American Association for Cancer Research
15417786mcr160236-sup-169107_1_supp_3655370_xd2xtl.pptx (68.96 kB)

Supplementary Figure 1 from Interplay between Cytoplasmic and Nuclear Androgen Receptor Splice Variants Mediates Castration Resistance

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posted on 2023-04-03, 17:48 authored by Yang Zhan, Guanyi Zhang, Xiaojie Wang, Yanfeng Qi, Shanshan Bai, Dongying Li, Tianfang Ma, Oliver Sartor, Erik K. Flemington, Haitao Zhang, Peng Lee, Yan Dong

S1. Schematic representation of the structure of AR-FL and AR-V transcripts and proteins.





Cancer Research Consortium Fund

National Natural Science Foundation of China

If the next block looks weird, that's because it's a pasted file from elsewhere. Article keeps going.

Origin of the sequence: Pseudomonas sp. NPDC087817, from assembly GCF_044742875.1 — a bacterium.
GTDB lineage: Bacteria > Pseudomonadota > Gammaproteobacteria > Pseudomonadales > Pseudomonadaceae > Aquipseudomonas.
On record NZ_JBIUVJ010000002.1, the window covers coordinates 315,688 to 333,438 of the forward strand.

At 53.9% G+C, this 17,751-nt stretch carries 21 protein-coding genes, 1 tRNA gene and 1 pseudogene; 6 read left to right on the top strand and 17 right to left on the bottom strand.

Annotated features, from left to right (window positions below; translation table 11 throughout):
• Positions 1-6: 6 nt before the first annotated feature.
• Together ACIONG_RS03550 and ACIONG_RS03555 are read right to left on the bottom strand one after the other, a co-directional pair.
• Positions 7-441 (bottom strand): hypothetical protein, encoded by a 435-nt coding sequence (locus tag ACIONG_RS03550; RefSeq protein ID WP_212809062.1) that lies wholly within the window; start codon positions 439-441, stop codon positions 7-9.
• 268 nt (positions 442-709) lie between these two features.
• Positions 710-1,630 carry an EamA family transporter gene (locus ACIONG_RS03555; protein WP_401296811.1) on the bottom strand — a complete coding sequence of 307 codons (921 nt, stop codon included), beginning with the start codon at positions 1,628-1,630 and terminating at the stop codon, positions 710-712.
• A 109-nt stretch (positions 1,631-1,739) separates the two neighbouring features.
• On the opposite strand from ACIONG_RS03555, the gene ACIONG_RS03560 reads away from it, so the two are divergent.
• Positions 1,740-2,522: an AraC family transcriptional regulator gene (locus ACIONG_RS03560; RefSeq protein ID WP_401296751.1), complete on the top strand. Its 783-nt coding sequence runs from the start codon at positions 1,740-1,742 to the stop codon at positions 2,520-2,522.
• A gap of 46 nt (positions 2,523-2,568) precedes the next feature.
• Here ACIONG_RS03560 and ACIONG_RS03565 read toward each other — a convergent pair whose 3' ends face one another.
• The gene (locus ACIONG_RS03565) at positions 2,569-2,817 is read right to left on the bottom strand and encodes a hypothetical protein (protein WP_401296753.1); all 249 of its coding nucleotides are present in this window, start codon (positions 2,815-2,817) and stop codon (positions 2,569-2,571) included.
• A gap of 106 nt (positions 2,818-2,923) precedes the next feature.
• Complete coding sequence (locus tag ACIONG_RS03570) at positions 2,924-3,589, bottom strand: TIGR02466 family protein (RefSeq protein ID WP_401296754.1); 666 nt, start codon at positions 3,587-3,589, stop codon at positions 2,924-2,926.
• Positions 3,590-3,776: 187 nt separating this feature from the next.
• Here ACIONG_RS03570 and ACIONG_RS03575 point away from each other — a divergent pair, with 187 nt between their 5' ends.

Androgen receptor splice variants (AR-V) are implicated in resistance of prostate cancer to androgen-directed therapies. When expressed alone in cells, some AR-Vs (e.g., AR-V7) localize primarily to the nucleus, whereas others (e.g., AR-V1, AR-V4, and AR-V6) localize mainly to the cytoplasm. Significantly, the latter are often coexpressed with the nucleus-predominant AR-Vs and the full-length AR (AR-FL). An important question to be addressed is whether the cytoplasmic-localized AR-Vs play a role in castration-resistant prostate cancer (CRPC) through interaction with the nucleus-predominant AR-Vs and AR-FL. Here, it is demonstrated that AR-V1, -V4, and -V6 can dimerize with both AR-V7 and AR-FL. Consequently, AR-V7 and androgen-bound AR-FL induced nuclear localization of AR-V1, -V4, and -V6, and these variants, in turn, mitigated the ability of the antiandrogen enzalutamide to inhibit androgen-induced AR-FL nuclear localization. Interestingly, the impact of nuclear localization of AR-V4 and -V6 on AR transactivation differs from that of AR-V1. Nuclear localization leads to an increased ability of AR-V4 and -V6 to transactivate both canonical AR targets and AR-V–specific targets and to confer castration-resistant cell growth. However, although AR-V1, which lacks inherent transcriptional activity, appears to activate AR-FL in an androgen-independent manner, it significantly antagonizes AR-V7 transactivation. Together, these data demonstrate that the complex interactions among different AR-Vs and AR-FL play a significant role in castration-resistant disease.Implications: This study suggests important consequences for clinical castration resistance due to simultaneous expression of AR-FL and AR-Vs in patient tumors and suggests that dissecting these interactions should help develop effective strategies to disrupt AR-V signaling. Mol Cancer Res; 15(1); 59–68. ©2016 AACR.

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